Monday, November 30, 2009

chard, everything, alright

Posted by PicasaThe variety of chard called Bright Lights lives up to its name, especially when the sun is low in the sky.
In the train I am sitting opposite a young woman busy writing cards on the table between us. Her book, closed on the table, is a paperback called Eat, Pray, Love and subtitled "One woman's search for everything". It is by, one, Elizabeth Gilbert and has according to another line on the cover, " sold over six million copies".
A postman whom I haven't seen before hands me a parcel when I answer the door. "Are you alright" he says. Depending on the tone of voice, this locution could have a number of different meanings. In transcribing it, I leave out a question mark, because clearly it doesn't require an answer. Rather it signifies a cheerful "good morning!". But with another intonation it could mean: "Is there something wrong with you?" Or, as when relatively recently a railway employee used the same expression to me when he saw me taking photographs at the end of the station platform, it clearly meant, "what mischief are you up to?"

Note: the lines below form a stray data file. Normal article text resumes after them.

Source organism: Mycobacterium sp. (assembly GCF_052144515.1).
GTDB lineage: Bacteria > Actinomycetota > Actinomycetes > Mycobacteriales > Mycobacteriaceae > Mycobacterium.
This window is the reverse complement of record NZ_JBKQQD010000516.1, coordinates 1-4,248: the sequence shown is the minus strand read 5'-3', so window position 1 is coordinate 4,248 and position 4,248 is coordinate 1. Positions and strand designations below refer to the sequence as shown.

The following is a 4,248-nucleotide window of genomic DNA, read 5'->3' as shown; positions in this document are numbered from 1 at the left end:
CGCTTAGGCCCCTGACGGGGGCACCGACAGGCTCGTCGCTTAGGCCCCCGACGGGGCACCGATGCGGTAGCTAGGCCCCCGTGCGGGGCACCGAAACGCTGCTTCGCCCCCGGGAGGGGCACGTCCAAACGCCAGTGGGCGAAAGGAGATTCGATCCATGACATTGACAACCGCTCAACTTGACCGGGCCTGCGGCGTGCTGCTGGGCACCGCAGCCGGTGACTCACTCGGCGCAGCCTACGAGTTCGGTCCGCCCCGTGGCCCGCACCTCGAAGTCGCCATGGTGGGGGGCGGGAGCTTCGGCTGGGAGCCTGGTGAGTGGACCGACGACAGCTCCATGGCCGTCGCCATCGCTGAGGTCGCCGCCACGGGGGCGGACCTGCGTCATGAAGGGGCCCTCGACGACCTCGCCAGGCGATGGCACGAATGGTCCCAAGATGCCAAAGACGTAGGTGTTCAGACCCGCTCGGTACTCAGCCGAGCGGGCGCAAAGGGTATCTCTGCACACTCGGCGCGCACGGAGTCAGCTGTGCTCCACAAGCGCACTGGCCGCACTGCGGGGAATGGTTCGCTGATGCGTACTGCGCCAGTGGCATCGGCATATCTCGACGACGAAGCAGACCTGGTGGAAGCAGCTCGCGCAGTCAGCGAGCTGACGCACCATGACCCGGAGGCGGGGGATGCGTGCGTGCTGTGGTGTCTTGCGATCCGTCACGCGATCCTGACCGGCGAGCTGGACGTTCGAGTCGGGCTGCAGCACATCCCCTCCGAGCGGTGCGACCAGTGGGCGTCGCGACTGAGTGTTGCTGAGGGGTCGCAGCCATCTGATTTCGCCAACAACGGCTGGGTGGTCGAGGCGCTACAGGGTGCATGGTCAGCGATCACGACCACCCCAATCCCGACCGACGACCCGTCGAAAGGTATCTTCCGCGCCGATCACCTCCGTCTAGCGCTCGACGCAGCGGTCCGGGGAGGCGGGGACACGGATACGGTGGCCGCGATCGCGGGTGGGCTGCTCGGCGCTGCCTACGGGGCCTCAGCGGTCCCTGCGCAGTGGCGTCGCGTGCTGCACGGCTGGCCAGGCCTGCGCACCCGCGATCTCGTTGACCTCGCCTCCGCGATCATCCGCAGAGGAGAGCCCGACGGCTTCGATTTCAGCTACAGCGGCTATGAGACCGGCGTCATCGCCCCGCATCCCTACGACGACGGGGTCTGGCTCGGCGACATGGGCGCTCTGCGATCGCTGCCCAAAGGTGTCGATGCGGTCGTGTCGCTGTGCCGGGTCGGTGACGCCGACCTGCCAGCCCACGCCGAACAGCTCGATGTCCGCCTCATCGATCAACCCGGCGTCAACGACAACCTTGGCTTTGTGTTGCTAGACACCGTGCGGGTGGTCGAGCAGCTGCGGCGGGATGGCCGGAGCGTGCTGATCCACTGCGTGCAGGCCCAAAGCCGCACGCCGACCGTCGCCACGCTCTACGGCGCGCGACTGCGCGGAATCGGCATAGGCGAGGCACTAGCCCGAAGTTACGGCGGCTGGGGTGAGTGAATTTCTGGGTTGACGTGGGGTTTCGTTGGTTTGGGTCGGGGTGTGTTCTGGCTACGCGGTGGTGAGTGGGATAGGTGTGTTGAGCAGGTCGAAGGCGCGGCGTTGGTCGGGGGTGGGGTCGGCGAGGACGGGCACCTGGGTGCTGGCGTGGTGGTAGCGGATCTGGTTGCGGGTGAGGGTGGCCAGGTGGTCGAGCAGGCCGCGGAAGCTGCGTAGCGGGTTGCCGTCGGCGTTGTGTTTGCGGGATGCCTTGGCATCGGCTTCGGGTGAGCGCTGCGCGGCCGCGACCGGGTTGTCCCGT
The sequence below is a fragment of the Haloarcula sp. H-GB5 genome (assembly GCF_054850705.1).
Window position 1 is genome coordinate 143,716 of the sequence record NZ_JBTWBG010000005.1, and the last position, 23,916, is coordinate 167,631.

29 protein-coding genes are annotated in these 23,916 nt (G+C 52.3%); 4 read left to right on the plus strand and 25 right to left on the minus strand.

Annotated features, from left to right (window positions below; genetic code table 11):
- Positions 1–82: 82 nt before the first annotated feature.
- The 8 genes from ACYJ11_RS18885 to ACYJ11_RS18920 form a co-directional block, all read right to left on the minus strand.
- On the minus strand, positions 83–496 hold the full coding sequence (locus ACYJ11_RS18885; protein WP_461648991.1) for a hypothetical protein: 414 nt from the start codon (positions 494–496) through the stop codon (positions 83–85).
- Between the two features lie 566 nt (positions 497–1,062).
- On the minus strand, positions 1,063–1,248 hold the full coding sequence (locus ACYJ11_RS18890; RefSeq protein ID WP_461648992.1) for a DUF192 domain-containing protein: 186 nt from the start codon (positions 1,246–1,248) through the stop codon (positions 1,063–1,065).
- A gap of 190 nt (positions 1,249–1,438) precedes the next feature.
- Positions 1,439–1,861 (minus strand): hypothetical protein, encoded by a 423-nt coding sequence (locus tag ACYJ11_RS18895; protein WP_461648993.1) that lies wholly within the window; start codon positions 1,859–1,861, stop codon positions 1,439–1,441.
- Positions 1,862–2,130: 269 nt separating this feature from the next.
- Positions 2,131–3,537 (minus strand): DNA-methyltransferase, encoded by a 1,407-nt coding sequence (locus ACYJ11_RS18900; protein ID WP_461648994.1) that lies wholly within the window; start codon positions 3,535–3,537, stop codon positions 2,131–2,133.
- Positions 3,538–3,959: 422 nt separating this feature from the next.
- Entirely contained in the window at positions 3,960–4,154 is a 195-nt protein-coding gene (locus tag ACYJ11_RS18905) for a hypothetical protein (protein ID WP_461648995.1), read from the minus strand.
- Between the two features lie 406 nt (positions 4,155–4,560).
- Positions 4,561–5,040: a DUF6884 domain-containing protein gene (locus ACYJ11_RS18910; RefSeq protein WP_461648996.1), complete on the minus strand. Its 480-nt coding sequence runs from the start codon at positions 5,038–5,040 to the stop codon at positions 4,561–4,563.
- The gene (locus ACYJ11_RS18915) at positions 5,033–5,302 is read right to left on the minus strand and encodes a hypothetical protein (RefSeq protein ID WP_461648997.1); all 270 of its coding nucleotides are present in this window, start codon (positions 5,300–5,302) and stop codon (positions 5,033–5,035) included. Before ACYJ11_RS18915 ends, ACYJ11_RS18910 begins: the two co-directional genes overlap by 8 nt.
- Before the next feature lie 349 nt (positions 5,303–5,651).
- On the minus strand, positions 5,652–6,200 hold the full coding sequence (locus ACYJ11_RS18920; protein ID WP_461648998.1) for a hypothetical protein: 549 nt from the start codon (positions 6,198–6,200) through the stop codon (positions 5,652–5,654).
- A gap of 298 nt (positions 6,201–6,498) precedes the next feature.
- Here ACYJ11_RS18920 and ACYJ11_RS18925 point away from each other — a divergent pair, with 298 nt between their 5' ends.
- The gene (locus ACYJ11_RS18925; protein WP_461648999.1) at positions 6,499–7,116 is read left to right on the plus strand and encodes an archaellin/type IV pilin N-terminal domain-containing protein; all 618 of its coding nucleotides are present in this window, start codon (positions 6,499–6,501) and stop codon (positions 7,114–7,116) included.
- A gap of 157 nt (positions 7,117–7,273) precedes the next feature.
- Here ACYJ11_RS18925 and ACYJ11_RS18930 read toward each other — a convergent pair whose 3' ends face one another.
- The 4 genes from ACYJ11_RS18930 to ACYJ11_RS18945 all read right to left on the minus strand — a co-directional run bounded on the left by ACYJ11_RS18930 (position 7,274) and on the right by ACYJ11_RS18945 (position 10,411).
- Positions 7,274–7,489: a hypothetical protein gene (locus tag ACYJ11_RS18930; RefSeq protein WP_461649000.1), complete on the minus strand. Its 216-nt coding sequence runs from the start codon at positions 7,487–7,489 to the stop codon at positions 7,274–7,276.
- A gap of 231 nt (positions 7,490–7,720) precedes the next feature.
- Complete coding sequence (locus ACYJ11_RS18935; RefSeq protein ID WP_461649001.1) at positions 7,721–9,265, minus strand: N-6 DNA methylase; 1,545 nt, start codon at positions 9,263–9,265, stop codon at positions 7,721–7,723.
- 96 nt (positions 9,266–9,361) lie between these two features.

Lucy said...

Taking photos in some areas really does seem to be quite problematical now. I heard a programme about a well-known street photographer who is regularly harrassed, told he is breaking the law, etc, when simply photographing interesting old buildings. Ironically, in the past he had helped to catch a criminal by inadvertently photographing him fleeing from the scene of the crime. Now, he says, he feels less inclined to be so helpful.

Unknown said...

You are quite right. A man was questioned by the police the other day for taking some photographs from the Millennium Bridge in London. Numerous other people were doing the same thing. The polcie said they were doing a random check. He protested and was held in custody dor several hours under the Prevention of Terrorism Act.